Surging, but not for the reason you’d expect
This has seen a surprising surge upwards, as much as a 6-12 basketball team can see a surprising surge. Over the last 10 games, the Vanderbilt offense, once adjusted for schedule, is ranked as the 37th-best in America per Bart Torvik. That may not sound like much, but over this specific 10-game sample, they’ve been better offensively than Alabama, North Carolina, Oklahoma, and Arkansas while being on the level of teams like USC and Purdue. Objectively, that’s good.
The driver of Vanderbilt’s surge, unlike most surges, is not that they’ve suddenly started shooting the lights out of the ball or anything. Vandy ranks 128th in eFG (51.4%) over this 10 game sample. They also have a negative turnover margin and barely rank above the national average in offensive rebounding. What gives? The free throw line, for starters, led by – who else? – Scotty Pippen, Jr.:
Only one player in the entire conference (Sharife Cooper of Auburn) is drawing a higher amount of fouls per 40 minutes than Pippen. Scottie’s son is racking up 7.2 foul calls per 40 right now and has averaged 7.5 free throw attempts a game in conference play. This didn’t feel super-apparent until last week, when Pippen took on Alabama and Kentucky and gathered a combined 25 free throw attempts between the two games.
To go along with this, Pippen is still doing his usual thing of sucking up more possessions than everyone but Sharife Cooper and forcing defenses to guard him out to 25 feet with a variety of packages. As we explored last time, Pippen’s posting 19.1 points per game against SEC opponents on a wide and wonderful array of attempts, including threes (18-for-57):
And some less-smart mid-range pull-ups (9-for-38 on jumpers, per Synergy):
But, largely, a lot of successful drives to the rim are what makes Pippen so threatening. Again, he’s just about the only guard in the SEC who can hang in the conversation with Cooper of “guards you really don’t want to let in the paint.” If Pippen was just a quality finisher, as shown above, it would be one thing. However, he’s also proven himself as a really good passer this season and has created a lot of open looks on the perimeter for Vandy:
Dylan Disu has turned into a co-#1 scoring option
Pippen is the straw that stirs the drink for this offense, but Dylan Disu might be the team’s best player and the critical piece in the offensive resurgence. Over the last ten games, Disu has averaged 17.4 PPG, with 29 against a Kentucky defense that could not stop him in the paint or from downtown. In a game with probably four potential NBA Draft picks in it, Disu was the star of the show:
For a 6’9” big man, Disu is a fabulous shooter, hitting 24-for-65 (36.9%) from deep this year. That may not seem like much, but I did just spend almost 7,000 words yesterday partially talking about how nice it can be to have a big man that actually shoots out to 25 feet.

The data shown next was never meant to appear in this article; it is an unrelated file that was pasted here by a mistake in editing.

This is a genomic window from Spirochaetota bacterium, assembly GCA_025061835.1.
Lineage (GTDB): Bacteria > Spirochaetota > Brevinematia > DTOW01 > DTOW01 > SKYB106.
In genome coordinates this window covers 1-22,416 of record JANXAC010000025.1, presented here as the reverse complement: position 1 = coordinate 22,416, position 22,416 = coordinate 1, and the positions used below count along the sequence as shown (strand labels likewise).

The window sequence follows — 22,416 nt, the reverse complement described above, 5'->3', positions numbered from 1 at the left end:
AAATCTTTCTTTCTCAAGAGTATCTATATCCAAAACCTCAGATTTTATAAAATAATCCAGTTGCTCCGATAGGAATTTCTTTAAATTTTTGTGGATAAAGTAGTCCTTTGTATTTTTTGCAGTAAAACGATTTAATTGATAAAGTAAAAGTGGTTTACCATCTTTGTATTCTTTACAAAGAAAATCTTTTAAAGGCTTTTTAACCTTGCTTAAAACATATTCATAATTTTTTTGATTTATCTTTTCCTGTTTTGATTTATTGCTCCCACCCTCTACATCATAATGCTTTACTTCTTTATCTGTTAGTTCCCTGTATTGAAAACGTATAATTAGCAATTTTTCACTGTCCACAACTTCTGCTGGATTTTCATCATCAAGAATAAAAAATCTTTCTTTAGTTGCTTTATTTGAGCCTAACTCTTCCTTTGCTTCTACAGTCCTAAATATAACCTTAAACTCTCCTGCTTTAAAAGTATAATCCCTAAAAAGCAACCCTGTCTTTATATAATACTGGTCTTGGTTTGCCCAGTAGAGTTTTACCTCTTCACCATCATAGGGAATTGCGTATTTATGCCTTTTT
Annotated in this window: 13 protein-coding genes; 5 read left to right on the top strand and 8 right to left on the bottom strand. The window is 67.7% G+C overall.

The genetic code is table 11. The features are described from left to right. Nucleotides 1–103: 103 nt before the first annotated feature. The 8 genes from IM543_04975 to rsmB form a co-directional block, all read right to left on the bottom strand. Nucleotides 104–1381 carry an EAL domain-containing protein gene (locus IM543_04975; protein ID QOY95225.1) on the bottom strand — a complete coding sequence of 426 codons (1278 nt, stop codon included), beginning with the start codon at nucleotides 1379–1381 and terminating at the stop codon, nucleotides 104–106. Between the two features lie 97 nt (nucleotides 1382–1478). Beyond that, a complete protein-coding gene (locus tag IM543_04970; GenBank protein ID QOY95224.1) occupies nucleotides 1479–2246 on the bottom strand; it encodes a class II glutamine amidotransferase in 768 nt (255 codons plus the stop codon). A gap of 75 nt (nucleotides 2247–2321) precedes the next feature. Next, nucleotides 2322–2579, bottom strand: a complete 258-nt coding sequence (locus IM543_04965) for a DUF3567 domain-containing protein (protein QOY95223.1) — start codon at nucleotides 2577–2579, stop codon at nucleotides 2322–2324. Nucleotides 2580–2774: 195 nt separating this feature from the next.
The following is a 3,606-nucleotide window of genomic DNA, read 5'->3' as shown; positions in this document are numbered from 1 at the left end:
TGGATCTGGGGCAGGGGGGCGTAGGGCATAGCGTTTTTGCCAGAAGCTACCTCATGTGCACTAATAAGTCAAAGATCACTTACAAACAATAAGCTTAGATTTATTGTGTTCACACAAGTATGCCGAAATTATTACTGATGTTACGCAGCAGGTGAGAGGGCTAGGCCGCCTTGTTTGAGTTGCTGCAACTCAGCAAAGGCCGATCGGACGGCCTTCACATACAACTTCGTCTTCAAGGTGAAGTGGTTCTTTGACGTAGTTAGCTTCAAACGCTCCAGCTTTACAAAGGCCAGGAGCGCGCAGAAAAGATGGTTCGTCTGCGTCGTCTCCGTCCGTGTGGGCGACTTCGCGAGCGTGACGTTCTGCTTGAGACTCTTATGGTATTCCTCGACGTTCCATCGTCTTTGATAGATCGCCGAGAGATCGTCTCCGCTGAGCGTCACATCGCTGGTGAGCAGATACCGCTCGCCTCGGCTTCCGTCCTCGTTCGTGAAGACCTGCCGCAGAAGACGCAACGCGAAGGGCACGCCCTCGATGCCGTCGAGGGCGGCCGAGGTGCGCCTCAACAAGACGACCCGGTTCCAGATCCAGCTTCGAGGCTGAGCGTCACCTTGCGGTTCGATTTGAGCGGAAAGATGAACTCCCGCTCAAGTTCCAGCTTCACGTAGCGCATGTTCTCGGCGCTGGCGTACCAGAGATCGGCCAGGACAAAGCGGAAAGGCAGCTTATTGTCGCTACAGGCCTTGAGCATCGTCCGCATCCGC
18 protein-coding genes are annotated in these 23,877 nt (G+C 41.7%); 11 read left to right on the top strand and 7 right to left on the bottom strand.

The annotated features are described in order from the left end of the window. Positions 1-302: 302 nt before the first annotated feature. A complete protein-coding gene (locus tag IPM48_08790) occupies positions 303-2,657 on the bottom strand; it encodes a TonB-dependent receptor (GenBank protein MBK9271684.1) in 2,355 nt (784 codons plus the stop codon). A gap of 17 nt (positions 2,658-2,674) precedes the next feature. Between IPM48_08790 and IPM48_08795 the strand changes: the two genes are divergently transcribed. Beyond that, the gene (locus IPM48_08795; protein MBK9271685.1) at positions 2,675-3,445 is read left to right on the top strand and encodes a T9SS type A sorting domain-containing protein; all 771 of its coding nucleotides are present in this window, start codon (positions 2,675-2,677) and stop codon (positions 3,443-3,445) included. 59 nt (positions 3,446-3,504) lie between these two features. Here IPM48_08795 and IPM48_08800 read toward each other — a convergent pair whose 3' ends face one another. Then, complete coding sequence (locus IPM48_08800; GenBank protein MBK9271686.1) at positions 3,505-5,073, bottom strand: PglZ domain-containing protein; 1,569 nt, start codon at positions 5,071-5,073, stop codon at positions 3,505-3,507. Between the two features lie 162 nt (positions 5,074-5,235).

The rest of the Vanderbilt offense is sort of a scattershot list of role players and/or guys that don’t really move the needle, but an important piece we need to discuss is one Maxwell Evans. The same player who barely broke 33% across his first three years of college basketball has turned into a knockdown shooter, hitting 23 of his 47 three-point attempts in conference play. Evans is on a hot streak, and Stackhouse has been more than happy to find different ways to get him the ball.
This section feels a little small, but to be honest, this is the exact same team that Tennessee beat by 20 a month ago. Vandy’s gotten better at scoring at the rim and getting to the line, but the company line remains the same: if you can stop one of Pippen/Disu, it gets much, much easier to have a comfortable night at the office.
Here’s a quick scout of the Vanderbilt rotation. Positions in parentheses are from Bart Torvik’s algorithm. The top five players are the projected starting lineup.
- #2 Scotty Pippen (pure PG). The main driver, shot creator, scorer, and really, the only true exceptional player on this roster. Pippen will shoot it from anywhere and has shown some serious passing skills, along with an ability to draw lots of fouls. Struggling with fouls as of late…which could be a problem, as Stackhouse doesn’t like playing guys until they pick up a third foul.
- #3 Maxwell Evans (wing G). Completely different value compared to a month ago. Prior to playing Tennessee, he was 4-for-21 from three. Since? 22-for-43. He’s white hot, and Tennessee can’t let him get open.
- #11 Braelee Albert (combo G). Out of nowhere, Albert got the start against Alabama and played 27 minutes. We’ll see if this is a consistent thing, but he’s 2-13 from the field on the season and has three times as many turnovers as assists.
- #4 Jordan Wright (wing G). I said that he should be starting prior to the first Tennessee/Vandy fixture, and lo and behold, here he is! Does most of his damage at the rim, very good rebounder for his size. Best defender on the team.
- #1 Dylan Disu (PF/C). Second-best player on the team. Disu is 24-65 from three and an exceptional 28-55 on non-rim twos. Posts up sometimes, but largely look for him to stay 15+ feet out.
- #5 DJ Harvey (wing F). Transferred from Notre Dame. 19-54 on threes. Gets a ton of off-ball screens run for him to shoot off of, so Tennessee has to fight through/around those.
- #15 Clevon Brown (wing F). Somehow still here. Brown is 14-for-18 at the rim and 3-for-17 everywhere else. Commits twice as many fouls as he draws.
- #12 Trey Thomas (combo G). 22-for-64 on threes, 8-for-25 on twos. Just A Shooter and doesn’t create his own shot.
- #13 Issac McBride (combo G). Another Just a Shooter type, as 38 of his 46 field goal attempts are threes. Does have a very low turnover rate, at least.
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